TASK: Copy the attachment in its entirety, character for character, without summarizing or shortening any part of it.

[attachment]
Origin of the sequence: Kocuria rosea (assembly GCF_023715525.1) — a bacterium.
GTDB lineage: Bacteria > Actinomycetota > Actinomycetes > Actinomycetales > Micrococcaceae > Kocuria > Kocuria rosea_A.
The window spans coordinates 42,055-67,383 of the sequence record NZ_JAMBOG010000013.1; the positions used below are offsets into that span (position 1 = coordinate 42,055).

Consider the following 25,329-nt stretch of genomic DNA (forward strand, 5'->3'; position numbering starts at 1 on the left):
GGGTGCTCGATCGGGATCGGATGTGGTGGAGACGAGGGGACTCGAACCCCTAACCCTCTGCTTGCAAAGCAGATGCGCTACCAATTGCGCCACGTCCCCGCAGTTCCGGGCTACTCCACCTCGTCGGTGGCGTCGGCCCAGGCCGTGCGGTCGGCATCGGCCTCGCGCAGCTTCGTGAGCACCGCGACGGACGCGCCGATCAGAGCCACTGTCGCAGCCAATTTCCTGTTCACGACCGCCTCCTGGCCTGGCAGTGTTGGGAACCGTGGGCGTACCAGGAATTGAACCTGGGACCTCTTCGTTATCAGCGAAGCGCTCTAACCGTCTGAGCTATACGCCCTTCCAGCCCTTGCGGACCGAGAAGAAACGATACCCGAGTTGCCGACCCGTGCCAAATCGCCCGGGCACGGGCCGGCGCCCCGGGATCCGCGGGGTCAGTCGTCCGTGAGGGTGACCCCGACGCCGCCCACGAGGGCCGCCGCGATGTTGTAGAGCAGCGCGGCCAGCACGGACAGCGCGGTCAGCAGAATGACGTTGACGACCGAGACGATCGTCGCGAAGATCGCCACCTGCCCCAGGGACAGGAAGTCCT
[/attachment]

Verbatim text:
Origin of the sequence: Kocuria rosea (assembly GCF_023715525.1) — a bacterium.
GTDB lineage: Bacteria > Actinomycetota > Actinomycetes > Actinomycetales > Micrococcaceae > Kocuria > Kocuria rosea_A.
The window spans coordinates 42,055-67,383 of the sequence record NZ_JAMBOG010000013.1; the positions used below are offsets into that span (position 1 = coordinate 42,055).

Consider the following 25,329-nt stretch of genomic DNA (forward strand, 5'->3'; position numbering starts at 1 on the left):
GGGTGCTCGATCGGGATCGGATGTGGTGGAGACGAGGGGACTCGAACCCCTAACCCTCTGCTTGCAAAGCAGATGCGCTACCAATTGCGCCACGTCCCCGCAGTTCCGGGCTACTCCACCTCGTCGGTGGCGTCGGCCCAGGCCGTGCGGTCGGCATCGGCCTCGCGCAGCTTCGTGAGCACCGCGACGGACGCGCCGATCAGAGCCACTGTCGCAGCCAATTTCCTGTTCACGACCGCCTCCTGGCCTGGCAGTGTTGGGAACCGTGGGCGTACCAGGAATTGAACCTGGGACCTCTTCGTTATCAGCGAAGCGCTCTAACCGTCTGAGCTATACGCCCTTCCAGCCCTTGCGGACCGAGAAGAAACGATACCCGAGTTGCCGACCCGTGCCAAATCGCCCGGGCACGGGCCGGCGCCCCGGGATCCGCGGGGTCAGTCGTCCGTGAGGGTGACCCCGACGCCGCCCACGAGGGCCGCCGCGATGTTGTAGAGCAGCGCGGCCAGCACGGACAGCGCGGTCAGCAGAATGACGTTGACGACCGAGACGATCGTCGCGAAGATCGCCACCTGCCCCAGGGACAGGAAGTCCT